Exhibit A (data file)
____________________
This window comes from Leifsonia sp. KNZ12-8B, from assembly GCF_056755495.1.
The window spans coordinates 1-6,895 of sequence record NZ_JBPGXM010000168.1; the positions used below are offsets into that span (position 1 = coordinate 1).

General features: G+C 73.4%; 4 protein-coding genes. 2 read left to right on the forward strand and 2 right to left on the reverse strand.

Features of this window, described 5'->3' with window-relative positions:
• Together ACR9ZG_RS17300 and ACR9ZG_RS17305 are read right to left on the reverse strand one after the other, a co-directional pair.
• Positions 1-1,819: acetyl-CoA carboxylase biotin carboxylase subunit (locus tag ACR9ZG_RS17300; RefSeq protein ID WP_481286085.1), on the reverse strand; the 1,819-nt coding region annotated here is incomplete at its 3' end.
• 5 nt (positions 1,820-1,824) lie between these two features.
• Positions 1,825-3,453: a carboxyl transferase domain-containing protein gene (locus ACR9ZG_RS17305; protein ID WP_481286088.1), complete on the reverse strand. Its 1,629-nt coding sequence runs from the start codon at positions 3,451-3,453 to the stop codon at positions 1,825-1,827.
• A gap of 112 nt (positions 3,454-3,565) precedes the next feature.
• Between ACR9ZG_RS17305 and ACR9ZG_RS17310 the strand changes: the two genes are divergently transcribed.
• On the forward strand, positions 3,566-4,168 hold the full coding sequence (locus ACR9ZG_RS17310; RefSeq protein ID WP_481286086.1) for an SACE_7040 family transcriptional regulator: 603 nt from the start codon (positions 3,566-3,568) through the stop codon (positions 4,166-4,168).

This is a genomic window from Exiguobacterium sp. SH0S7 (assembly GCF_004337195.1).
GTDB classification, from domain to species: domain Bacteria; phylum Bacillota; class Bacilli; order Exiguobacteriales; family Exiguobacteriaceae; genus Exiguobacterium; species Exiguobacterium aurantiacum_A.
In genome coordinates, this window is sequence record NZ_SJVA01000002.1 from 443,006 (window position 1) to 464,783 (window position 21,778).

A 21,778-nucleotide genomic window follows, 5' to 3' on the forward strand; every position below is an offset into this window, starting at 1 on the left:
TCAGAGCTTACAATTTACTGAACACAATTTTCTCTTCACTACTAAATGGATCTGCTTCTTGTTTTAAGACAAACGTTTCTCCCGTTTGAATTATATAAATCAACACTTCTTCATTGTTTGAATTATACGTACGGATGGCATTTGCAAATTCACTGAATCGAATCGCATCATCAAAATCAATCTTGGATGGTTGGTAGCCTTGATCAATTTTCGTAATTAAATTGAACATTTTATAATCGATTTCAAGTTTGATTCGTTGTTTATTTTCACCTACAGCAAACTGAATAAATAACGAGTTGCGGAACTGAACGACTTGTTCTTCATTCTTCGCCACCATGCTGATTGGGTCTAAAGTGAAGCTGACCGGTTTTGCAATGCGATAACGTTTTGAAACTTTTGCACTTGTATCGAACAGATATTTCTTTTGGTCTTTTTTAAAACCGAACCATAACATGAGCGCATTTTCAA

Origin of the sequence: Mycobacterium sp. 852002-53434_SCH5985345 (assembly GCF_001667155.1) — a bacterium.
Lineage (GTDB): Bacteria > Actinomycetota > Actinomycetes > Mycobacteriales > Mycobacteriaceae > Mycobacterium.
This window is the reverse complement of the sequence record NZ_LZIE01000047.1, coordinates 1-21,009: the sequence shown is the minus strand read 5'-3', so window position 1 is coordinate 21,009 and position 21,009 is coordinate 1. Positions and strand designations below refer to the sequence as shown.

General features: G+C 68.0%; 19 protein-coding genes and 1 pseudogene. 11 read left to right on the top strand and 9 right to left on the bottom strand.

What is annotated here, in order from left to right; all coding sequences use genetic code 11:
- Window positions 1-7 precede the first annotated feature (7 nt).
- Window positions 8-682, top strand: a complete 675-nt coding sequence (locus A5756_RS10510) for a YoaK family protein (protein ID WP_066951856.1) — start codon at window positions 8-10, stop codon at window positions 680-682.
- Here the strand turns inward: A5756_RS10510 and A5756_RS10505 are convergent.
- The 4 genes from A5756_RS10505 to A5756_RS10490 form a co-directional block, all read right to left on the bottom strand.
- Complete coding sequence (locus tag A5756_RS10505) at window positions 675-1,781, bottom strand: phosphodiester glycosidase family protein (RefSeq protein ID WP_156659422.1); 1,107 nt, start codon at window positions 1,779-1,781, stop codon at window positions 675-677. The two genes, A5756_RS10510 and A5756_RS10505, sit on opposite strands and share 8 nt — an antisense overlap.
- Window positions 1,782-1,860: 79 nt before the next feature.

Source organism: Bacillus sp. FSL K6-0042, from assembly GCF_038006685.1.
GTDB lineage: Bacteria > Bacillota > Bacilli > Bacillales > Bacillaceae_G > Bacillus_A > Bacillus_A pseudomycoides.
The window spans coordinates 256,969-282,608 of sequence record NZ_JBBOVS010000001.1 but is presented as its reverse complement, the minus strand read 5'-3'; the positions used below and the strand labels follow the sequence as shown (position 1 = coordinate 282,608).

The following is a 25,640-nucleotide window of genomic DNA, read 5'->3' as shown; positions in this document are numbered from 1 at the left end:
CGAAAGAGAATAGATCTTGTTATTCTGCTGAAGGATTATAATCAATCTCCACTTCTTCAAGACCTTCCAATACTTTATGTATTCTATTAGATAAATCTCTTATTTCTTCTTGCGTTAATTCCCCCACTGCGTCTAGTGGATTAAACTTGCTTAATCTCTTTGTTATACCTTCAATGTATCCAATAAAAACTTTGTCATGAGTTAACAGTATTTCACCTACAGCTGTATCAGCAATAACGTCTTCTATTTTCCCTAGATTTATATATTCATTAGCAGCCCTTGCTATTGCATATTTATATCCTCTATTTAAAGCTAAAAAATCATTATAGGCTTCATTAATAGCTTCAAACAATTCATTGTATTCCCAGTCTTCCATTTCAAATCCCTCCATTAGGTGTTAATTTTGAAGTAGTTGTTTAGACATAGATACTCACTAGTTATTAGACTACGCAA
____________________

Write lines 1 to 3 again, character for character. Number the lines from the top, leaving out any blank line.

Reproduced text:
This window comes from Leifsonia sp. KNZ12-8B, from assembly GCF_056755495.1.
The window spans coordinates 1-6,895 of sequence record NZ_JBPGXM010000168.1; the positions used below are offsets into that span (position 1 = coordinate 1).

General features: G+C 73.4%; 4 protein-coding genes. 2 read left to right on the forward strand and 2 right to left on the reverse strand.